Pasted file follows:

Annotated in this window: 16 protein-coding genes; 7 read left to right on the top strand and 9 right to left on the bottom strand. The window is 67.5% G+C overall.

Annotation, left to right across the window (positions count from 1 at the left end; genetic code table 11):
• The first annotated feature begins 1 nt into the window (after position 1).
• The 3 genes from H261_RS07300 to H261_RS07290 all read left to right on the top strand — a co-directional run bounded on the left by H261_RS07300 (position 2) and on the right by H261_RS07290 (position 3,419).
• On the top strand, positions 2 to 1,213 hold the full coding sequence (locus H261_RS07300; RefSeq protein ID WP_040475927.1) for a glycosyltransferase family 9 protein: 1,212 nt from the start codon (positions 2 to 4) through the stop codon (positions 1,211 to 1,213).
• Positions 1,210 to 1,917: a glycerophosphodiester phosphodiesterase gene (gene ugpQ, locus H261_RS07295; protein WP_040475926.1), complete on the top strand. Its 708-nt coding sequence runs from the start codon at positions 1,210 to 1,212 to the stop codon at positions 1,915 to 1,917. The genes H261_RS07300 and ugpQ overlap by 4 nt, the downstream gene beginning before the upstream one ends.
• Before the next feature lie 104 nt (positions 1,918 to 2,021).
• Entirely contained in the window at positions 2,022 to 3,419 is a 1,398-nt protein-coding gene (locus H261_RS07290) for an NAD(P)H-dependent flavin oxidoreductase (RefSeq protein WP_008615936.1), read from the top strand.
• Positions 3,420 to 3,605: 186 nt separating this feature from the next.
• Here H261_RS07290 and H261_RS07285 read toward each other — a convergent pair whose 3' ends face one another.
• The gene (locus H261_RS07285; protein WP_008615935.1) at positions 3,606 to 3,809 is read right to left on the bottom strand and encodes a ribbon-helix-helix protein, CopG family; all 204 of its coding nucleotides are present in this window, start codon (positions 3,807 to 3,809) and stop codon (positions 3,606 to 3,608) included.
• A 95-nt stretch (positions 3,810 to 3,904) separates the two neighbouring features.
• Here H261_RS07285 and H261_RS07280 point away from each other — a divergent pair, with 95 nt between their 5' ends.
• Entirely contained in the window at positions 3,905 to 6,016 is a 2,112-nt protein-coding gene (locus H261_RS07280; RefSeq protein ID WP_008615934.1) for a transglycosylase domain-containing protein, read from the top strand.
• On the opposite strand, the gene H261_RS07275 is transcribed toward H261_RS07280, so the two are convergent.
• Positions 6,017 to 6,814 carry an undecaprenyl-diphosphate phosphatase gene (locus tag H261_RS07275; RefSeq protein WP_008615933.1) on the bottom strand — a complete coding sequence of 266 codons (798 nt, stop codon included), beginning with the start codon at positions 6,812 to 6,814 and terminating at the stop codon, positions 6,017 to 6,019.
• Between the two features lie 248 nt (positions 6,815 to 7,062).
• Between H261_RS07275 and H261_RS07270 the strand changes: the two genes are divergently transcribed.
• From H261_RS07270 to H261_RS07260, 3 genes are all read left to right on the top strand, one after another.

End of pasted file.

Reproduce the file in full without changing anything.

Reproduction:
Annotated in this window: 16 protein-coding genes; 7 read left to right on the top strand and 9 right to left on the bottom strand. The window is 67.5% G+C overall.

Annotation, left to right across the window (positions count from 1 at the left end; genetic code table 11):
• The first annotated feature begins 1 nt into the window (after position 1).
• The 3 genes from H261_RS07300 to H261_RS07290 all read left to right on the top strand — a co-directional run bounded on the left by H261_RS07300 (position 2) and on the right by H261_RS07290 (position 3,419).
• On the top strand, positions 2 to 1,213 hold the full coding sequence (locus H261_RS07300; RefSeq protein ID WP_040475927.1) for a glycosyltransferase family 9 protein: 1,212 nt from the start codon (positions 2 to 4) through the stop codon (positions 1,211 to 1,213).
• Positions 1,210 to 1,917: a glycerophosphodiester phosphodiesterase gene (gene ugpQ, locus H261_RS07295; protein WP_040475926.1), complete on the top strand. Its 708-nt coding sequence runs from the start codon at positions 1,210 to 1,212 to the stop codon at positions 1,915 to 1,917. The genes H261_RS07300 and ugpQ overlap by 4 nt, the downstream gene beginning before the upstream one ends.
• Before the next feature lie 104 nt (positions 1,918 to 2,021).
• Entirely contained in the window at positions 2,022 to 3,419 is a 1,398-nt protein-coding gene (locus H261_RS07290) for an NAD(P)H-dependent flavin oxidoreductase (RefSeq protein WP_008615936.1), read from the top strand.
• Positions 3,420 to 3,605: 186 nt separating this feature from the next.
• Here H261_RS07290 and H261_RS07285 read toward each other — a convergent pair whose 3' ends face one another.
• The gene (locus H261_RS07285; protein WP_008615935.1) at positions 3,606 to 3,809 is read right to left on the bottom strand and encodes a ribbon-helix-helix protein, CopG family; all 204 of its coding nucleotides are present in this window, start codon (positions 3,807 to 3,809) and stop codon (positions 3,606 to 3,608) included.
• A 95-nt stretch (positions 3,810 to 3,904) separates the two neighbouring features.
• Here H261_RS07285 and H261_RS07280 point away from each other — a divergent pair, with 95 nt between their 5' ends.
• Entirely contained in the window at positions 3,905 to 6,016 is a 2,112-nt protein-coding gene (locus H261_RS07280; RefSeq protein ID WP_008615934.1) for a transglycosylase domain-containing protein, read from the top strand.
• On the opposite strand, the gene H261_RS07275 is transcribed toward H261_RS07280, so the two are convergent.
• Positions 6,017 to 6,814 carry an undecaprenyl-diphosphate phosphatase gene (locus tag H261_RS07275; RefSeq protein WP_008615933.1) on the bottom strand — a complete coding sequence of 266 codons (798 nt, stop codon included), beginning with the start codon at positions 6,812 to 6,814 and terminating at the stop codon, positions 6,017 to 6,019.
• Between the two features lie 248 nt (positions 6,815 to 7,062).
• Between H261_RS07275 and H261_RS07270 the strand changes: the two genes are divergently transcribed.
• From H261_RS07270 to H261_RS07260, 3 genes are all read left to right on the top strand, one after another.